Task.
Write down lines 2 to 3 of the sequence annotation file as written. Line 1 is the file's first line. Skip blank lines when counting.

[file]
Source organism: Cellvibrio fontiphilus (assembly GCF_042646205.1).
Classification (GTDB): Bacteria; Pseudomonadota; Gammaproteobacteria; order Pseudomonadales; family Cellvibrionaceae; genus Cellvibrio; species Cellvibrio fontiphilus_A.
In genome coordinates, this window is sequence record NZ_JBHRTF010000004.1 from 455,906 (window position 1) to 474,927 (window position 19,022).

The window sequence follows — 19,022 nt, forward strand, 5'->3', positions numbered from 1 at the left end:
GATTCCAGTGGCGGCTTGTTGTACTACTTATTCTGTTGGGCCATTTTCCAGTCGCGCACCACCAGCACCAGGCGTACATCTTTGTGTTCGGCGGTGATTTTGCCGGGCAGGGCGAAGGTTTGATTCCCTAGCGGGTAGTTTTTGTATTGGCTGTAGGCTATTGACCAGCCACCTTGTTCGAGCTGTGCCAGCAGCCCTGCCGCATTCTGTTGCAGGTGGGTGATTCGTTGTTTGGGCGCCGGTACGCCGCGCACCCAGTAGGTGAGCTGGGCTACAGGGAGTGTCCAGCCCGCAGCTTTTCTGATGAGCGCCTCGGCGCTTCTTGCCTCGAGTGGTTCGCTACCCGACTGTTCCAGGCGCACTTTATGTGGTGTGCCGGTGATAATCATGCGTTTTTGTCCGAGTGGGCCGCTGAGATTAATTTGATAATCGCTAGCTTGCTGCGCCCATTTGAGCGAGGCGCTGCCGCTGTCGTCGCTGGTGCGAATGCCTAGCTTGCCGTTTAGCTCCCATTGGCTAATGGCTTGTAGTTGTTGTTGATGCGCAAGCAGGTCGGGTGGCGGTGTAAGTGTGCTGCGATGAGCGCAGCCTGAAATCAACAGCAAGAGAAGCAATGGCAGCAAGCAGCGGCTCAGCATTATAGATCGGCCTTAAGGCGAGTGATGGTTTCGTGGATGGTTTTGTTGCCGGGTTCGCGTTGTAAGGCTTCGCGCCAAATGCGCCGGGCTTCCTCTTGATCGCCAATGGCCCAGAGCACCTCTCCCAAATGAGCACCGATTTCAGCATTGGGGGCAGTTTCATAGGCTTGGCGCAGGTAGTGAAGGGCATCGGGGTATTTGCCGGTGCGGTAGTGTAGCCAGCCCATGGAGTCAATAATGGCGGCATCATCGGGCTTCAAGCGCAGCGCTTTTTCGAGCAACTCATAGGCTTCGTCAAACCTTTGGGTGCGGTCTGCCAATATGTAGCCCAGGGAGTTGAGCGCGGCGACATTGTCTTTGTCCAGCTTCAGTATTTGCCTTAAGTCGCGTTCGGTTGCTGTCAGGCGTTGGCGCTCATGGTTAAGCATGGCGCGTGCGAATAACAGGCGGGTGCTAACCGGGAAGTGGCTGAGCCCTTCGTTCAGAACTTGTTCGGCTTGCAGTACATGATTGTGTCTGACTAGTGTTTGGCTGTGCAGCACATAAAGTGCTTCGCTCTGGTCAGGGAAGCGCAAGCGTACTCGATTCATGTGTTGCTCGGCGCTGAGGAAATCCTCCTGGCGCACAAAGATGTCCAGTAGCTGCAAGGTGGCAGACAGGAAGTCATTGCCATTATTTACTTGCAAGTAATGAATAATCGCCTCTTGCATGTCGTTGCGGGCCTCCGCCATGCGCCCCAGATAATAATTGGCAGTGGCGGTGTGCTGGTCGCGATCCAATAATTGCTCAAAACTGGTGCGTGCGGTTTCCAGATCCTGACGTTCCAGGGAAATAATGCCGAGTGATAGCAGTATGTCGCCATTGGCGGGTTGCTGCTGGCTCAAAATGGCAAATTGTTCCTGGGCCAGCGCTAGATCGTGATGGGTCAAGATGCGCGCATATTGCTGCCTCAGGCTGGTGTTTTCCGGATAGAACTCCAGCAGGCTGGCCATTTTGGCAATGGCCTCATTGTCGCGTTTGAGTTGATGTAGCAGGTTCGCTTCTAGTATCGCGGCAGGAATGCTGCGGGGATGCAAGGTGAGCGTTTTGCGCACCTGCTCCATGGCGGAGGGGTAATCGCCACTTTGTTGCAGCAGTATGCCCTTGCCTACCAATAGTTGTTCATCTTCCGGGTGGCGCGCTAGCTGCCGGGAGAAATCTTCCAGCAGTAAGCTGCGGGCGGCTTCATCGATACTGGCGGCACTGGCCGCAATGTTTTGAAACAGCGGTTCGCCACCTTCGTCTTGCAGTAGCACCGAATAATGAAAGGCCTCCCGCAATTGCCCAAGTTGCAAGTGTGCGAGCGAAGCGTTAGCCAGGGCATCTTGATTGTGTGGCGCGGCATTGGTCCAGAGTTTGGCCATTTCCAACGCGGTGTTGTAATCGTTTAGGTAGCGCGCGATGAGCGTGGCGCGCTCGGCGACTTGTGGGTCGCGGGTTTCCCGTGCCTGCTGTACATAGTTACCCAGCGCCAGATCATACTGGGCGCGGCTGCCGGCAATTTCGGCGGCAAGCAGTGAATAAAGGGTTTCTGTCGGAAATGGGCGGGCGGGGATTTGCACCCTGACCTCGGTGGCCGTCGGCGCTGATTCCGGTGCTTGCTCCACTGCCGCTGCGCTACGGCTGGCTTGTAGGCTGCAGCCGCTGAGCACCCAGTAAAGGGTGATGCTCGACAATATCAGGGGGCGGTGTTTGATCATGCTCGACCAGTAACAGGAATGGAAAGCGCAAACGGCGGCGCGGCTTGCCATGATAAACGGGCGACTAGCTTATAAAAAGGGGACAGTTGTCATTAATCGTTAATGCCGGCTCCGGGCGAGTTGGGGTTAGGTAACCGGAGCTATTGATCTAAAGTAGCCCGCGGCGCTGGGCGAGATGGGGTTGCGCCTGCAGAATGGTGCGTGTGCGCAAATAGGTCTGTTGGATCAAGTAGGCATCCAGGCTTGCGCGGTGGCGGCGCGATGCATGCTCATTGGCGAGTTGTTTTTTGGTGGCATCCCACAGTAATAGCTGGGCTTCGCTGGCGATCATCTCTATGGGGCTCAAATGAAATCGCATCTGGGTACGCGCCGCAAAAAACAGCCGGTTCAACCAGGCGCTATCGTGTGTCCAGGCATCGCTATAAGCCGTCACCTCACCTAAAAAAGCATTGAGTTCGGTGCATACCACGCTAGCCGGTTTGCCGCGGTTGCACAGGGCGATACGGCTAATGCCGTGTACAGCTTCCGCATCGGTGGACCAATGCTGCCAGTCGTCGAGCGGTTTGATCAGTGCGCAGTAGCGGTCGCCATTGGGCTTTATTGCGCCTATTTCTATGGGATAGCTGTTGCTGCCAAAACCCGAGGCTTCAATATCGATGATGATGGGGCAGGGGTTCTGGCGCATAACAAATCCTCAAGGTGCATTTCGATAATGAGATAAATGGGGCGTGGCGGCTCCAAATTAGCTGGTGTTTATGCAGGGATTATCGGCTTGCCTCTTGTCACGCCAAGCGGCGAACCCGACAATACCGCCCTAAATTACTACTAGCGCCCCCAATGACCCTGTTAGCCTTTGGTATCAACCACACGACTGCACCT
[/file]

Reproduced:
Classification (GTDB): Bacteria; Pseudomonadota; Gammaproteobacteria; order Pseudomonadales; family Cellvibrionaceae; genus Cellvibrio; species Cellvibrio fontiphilus_A.
In genome coordinates, this window is sequence record NZ_JBHRTF010000004.1 from 455,906 (window position 1) to 474,927 (window position 19,022).